Mere moments before Americans celebrated Independence Day, the North Carolina Senate gave its final approval to legislation targeted at outlawing the use of Sharia (or Islamic) law and severely restricting the right to abortion.
The bill, text of which is available here, started out as a meaningless attempt by legislators to portray themselves as protecting the fundamental rights of the people from those scary foreign laws (i.e. the laws of countries where the law must be interpreted accord to the precepts of Islam). The law basically states that North Carolina will not apply the laws of a foreign jurisdiction in its courts, nor will it transfer a case to a foreign venue if doing so would mean that the fundamental rights of an American, as guaranteed by the United States and North Carolina Constitutions, would be violated. The reality is that this is already the law. Conflict of law principles, which help courts determine whether to apply the law of its jurisdiction or the law of another state or another country, dictate that public policy concerns – such as the violation of an individual’s fundamental rights – would prevent that court from applying the law of a foreign jurisdiction or transferring the case to a foreign venue, even if the parties had previously agreed to the application of such foreign law. All the law actually does is increase xenophobia, it is a scare tactic aimed at increasing anti-Muslim sentiment in the community. Unfortunately, if passed, the law may also have unintended effects such as impinging on international treaties and souring international business relationships.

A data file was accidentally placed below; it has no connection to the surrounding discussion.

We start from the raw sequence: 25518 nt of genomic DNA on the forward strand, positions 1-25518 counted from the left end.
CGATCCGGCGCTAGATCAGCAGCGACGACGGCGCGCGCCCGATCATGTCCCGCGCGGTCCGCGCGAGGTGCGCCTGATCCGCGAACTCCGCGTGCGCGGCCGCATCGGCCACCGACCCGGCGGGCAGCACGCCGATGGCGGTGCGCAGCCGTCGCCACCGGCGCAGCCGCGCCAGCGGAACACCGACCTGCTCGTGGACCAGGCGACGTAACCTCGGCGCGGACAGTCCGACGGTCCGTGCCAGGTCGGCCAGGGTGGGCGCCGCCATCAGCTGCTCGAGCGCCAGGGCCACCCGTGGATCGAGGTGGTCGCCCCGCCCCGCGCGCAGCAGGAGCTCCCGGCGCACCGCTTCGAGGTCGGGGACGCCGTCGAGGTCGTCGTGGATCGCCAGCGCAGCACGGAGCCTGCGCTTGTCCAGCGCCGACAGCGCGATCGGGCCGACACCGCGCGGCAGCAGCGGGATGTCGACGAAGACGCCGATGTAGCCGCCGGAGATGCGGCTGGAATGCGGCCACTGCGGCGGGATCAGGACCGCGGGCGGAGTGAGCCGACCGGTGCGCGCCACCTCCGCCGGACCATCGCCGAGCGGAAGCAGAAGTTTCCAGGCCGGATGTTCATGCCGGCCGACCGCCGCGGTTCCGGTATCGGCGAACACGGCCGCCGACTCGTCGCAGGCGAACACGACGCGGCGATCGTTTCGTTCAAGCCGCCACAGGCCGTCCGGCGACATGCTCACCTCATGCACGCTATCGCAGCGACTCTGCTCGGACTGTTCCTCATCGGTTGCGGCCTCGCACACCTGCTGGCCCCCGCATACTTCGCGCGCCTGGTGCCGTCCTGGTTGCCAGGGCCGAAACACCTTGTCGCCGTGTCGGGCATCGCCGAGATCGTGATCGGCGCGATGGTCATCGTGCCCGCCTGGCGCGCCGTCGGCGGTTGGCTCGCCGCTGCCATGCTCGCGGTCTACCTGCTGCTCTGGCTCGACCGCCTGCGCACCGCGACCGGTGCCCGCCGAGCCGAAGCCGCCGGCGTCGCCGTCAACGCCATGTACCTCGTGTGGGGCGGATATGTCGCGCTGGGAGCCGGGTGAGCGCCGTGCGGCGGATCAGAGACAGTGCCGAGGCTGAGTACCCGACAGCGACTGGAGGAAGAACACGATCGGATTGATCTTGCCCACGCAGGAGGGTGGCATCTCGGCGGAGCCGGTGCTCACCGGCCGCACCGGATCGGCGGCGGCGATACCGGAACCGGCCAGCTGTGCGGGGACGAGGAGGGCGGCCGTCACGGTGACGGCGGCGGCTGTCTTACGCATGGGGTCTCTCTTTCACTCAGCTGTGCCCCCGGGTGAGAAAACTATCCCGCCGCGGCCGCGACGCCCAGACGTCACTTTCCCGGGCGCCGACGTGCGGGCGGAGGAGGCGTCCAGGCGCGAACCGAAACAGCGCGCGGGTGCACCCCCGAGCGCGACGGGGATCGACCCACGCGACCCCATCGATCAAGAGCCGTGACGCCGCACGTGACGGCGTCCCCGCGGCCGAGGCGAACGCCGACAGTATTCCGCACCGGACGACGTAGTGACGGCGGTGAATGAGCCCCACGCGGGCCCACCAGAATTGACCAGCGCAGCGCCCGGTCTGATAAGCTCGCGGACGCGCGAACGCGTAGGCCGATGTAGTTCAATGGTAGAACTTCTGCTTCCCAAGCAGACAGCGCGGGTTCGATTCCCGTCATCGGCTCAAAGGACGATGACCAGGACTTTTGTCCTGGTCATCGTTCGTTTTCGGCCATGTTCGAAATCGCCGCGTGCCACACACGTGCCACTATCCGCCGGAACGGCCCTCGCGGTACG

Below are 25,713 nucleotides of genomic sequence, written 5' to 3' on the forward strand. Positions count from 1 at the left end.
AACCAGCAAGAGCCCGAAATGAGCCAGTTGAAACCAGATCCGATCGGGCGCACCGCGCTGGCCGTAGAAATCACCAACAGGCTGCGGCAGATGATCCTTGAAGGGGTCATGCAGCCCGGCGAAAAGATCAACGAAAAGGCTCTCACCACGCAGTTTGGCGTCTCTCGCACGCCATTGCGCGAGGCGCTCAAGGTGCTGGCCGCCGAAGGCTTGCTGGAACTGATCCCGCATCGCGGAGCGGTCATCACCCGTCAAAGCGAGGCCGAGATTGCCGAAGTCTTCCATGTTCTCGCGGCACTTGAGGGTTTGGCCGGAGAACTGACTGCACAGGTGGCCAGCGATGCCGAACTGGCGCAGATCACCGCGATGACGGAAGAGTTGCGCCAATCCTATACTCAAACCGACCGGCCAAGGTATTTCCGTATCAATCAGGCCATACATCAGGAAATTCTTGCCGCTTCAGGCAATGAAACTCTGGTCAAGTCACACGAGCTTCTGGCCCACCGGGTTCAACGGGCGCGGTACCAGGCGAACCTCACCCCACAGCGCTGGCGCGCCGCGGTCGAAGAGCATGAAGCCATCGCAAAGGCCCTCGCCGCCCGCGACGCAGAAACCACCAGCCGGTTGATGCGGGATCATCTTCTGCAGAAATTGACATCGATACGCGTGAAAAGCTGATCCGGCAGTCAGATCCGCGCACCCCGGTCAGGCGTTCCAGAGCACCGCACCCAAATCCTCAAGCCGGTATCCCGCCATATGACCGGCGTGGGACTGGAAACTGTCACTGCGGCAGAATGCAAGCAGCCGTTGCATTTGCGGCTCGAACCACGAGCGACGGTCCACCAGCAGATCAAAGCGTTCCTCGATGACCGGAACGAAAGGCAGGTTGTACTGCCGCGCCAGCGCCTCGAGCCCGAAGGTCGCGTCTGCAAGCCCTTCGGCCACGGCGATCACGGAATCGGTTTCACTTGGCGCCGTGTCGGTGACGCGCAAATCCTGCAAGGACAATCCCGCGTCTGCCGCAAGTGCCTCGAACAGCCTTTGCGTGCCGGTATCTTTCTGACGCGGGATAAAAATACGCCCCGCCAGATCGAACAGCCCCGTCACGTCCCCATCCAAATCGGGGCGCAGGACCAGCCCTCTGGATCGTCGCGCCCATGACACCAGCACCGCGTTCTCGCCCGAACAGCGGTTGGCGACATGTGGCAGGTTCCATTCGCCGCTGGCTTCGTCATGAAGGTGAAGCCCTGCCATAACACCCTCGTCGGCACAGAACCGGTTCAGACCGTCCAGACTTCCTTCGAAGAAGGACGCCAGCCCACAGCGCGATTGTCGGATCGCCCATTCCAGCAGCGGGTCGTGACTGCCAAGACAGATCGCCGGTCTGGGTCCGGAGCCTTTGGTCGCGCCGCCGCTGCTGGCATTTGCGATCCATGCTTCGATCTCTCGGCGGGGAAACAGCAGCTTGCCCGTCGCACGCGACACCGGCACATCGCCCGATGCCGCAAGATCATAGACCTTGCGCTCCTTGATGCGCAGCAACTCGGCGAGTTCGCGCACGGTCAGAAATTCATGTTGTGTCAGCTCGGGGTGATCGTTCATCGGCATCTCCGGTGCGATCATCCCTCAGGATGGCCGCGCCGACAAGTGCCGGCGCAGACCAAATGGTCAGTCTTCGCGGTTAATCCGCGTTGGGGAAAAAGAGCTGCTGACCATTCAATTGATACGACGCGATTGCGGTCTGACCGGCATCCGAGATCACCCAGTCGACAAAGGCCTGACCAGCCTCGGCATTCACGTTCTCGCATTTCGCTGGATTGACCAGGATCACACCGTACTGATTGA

Legislators in North Carolina were not satisfied to stop there. Renaming the bill the “Family, Faith, and Freedom Protection Act of 2013,” the Senate added anti-abortion measures to the unrelated bill late Tuesday, where they were passed by the Senate on Wednesday. The new bill would restrict health care coverage for abortions, ban sex-selective abortions, require physicians to be present during a chemical (pill) abortion, and require clinics performing abortions to meet the requirements of an ambulatory surgical center. According to news reports only one clinic in the state would meet those requirements.
On Wednesday, hundreds protested the last minute additions to the bill.
What make me curious is why are these types of bills being proposed with increasing frequency? Why were the anti-sharia and the anti-abortion bills proposed together? From what exactly is the North Carolina legislature protecting its citizens? And, don’t they have anything better to do?
The bill will need House approval before it goes to Republican Governor Pat McCrory‘s desk. The legislation will be taken up this week.